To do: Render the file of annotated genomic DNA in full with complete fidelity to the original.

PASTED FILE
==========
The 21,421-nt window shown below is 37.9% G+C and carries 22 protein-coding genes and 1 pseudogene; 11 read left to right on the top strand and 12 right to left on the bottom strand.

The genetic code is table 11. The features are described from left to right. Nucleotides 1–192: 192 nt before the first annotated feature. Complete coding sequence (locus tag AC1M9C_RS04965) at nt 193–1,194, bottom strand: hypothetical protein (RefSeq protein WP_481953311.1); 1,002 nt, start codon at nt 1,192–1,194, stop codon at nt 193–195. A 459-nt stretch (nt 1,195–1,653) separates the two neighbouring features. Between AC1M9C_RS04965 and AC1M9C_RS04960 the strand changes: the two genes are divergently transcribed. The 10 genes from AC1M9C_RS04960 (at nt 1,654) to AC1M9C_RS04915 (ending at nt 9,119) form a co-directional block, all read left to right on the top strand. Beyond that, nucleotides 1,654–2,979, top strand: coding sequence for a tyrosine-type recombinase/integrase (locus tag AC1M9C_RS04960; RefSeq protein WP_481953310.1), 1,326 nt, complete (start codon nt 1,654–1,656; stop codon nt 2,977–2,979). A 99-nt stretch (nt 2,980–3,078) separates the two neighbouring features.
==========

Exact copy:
The 21,421-nt window shown below is 37.9% G+C and carries 22 protein-coding genes and 1 pseudogene; 11 read left to right on the top strand and 12 right to left on the bottom strand.

The genetic code is table 11. The features are described from left to right. Nucleotides 1–192: 192 nt before the first annotated feature. Complete coding sequence (locus tag AC1M9C_RS04965) at nt 193–1,194, bottom strand: hypothetical protein (RefSeq protein WP_481953311.1); 1,002 nt, start codon at nt 1,192–1,194, stop codon at nt 193–195. A 459-nt stretch (nt 1,195–1,653) separates the two neighbouring features. Between AC1M9C_RS04965 and AC1M9C_RS04960 the strand changes: the two genes are divergently transcribed. The 10 genes from AC1M9C_RS04960 (at nt 1,654) to AC1M9C_RS04915 (ending at nt 9,119) form a co-directional block, all read left to right on the top strand. Beyond that, nucleotides 1,654–2,979, top strand: coding sequence for a tyrosine-type recombinase/integrase (locus tag AC1M9C_RS04960; RefSeq protein WP_481953310.1), 1,326 nt, complete (start codon nt 1,654–1,656; stop codon nt 2,977–2,979). A 99-nt stretch (nt 2,980–3,078) separates the two neighbouring features.